IT professionals require special authorities to manage servers. In addition to changing system configuration, these authorities may permit the ability to view or change financial applications, customer credit card data, and confidential employee files.
There are many legitimate business reasons why an IT team member needs more authority than the average system user, but special privileges are rarely necessary 24/7. In careless, misguided, or malicious hands, these IBM i special authorities can cause serious damage. Recent data shows that data breaches caused by insiders are increasing in both frequency and cost.
So, how can an organization balance security controls with IT productivity?
Keep reading for the lastest data on IBM i special authorities and IBM i (AS/400) security best practices.
How many IBM i users have superpowers
A user who intentionally exposes corporate data to take revenge on a previous employer is very different from a user who unwittingly clicks on a phishing email, but the result is the same: private data exposed to unauthorized parties.
Special authorities always pose a security risk, so auditors require you to limit the users who have these special authorities and carefully monitor and audit their use. After all, not every user on the system has a business need to access, change, or delete mission-critical data.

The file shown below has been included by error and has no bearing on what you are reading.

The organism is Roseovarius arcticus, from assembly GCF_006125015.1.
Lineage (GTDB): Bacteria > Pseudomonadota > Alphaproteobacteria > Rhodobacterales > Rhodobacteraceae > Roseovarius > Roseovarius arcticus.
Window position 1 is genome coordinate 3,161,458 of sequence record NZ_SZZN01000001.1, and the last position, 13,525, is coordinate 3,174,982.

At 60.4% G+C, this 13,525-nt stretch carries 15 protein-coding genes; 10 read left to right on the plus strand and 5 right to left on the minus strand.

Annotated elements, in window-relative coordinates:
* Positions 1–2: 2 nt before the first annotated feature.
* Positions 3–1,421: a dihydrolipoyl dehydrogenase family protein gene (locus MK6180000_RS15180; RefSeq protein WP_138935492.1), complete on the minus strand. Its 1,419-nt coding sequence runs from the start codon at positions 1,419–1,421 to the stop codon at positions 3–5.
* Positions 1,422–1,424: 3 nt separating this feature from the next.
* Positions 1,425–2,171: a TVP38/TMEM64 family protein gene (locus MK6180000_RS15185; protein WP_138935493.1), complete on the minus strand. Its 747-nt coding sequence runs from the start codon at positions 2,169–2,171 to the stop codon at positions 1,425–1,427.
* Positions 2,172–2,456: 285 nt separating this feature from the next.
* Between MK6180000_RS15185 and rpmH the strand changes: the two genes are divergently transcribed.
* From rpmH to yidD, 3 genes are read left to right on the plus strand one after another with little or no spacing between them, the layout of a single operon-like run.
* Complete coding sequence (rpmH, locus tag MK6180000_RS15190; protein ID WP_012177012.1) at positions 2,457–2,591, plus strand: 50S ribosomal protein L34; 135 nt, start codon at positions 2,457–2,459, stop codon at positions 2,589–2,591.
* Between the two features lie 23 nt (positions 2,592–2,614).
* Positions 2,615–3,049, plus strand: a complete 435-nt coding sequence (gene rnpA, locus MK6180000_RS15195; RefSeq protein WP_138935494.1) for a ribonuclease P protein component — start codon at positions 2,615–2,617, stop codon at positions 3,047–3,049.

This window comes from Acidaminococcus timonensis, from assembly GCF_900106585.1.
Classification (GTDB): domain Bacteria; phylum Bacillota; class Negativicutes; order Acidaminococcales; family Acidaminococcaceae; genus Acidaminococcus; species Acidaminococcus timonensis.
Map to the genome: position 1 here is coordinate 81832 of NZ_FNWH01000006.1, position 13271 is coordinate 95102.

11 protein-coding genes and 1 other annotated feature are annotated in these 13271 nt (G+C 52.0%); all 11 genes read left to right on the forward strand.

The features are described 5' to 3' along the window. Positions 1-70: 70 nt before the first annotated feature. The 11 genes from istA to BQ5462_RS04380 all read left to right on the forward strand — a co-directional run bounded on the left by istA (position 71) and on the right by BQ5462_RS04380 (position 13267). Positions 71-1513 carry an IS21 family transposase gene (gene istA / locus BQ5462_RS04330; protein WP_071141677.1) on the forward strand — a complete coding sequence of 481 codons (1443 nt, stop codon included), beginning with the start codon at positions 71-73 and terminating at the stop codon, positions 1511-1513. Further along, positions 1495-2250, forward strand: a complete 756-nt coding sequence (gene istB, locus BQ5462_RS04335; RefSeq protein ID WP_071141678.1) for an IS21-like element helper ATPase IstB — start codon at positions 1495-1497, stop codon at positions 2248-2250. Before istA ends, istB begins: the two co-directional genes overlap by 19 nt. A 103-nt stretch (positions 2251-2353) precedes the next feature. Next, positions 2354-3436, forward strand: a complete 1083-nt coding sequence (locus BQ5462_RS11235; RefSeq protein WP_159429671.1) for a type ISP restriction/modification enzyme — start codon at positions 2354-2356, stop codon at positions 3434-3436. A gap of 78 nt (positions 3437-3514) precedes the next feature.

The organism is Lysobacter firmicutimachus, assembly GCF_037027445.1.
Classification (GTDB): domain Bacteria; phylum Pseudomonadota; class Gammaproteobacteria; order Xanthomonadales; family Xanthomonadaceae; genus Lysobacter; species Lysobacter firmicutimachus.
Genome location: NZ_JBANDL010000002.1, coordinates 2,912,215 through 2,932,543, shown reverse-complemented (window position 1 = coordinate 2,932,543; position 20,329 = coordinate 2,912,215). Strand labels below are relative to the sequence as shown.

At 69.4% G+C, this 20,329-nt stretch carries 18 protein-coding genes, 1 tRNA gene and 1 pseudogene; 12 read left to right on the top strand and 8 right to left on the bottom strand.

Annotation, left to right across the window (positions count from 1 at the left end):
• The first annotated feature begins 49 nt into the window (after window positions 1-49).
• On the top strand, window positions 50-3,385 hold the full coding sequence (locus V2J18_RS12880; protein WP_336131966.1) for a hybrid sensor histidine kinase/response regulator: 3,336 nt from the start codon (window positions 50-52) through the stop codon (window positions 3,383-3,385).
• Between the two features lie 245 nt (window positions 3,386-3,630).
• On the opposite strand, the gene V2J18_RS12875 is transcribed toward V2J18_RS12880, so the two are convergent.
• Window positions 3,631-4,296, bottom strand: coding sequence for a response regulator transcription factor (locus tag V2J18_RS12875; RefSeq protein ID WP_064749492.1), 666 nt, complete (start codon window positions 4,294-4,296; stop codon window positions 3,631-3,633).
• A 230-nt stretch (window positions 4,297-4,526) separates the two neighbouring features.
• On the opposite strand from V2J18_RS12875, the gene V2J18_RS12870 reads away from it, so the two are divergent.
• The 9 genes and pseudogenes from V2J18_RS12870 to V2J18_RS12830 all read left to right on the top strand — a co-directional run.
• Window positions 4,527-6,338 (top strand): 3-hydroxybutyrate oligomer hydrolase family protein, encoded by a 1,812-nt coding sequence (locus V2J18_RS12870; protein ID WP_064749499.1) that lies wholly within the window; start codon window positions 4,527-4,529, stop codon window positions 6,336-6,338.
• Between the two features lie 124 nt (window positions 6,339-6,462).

Of the IBM i special authorities, *ALLOBJ is the one providing users with the unrestricted ability to view, change, and delete every file and program on the system. As shown in Figure 2, this authority is granted to users in unacceptably high numbers.
Only three of the systems reviewed in the State of IBM i Security Study had 10 or fewer users with *ALLOBJ authority. In addition to All Object, the most frequently granted special authorities were Job Control (*JOBCTL) and Spool Control (*SPLCTL), which were granted to 44 percent and 24 percent of users, respectively. Job Control provides the capability to change the priority of jobs and printing, or even terminate subsystems in some cases. Spool Control enables users to fully access any spooled file in any output queue, regardless of imposed spool restrictions.
Many organizations embrace a role-based access control (RBAC) model in an attempt to standardize the user configuration. This is typically implemented on IBM i using a mechanism known as Group Profiles. In the latest State of IBM i Security Study, 95 percent of the servers had one or more group profiles defined and 47 percent had 10 or more of them. Of all the group profiles, 89 percent were passing special authorities down to their members, an inheritance that is sometimes overlooked during a review of user permissions.
Learn More About IBM i (AS/400) Security Best Practices
Get the latest data around IBM i security and find out how you can close security gaps on your systems. Download the latest State of IBM i Security Study.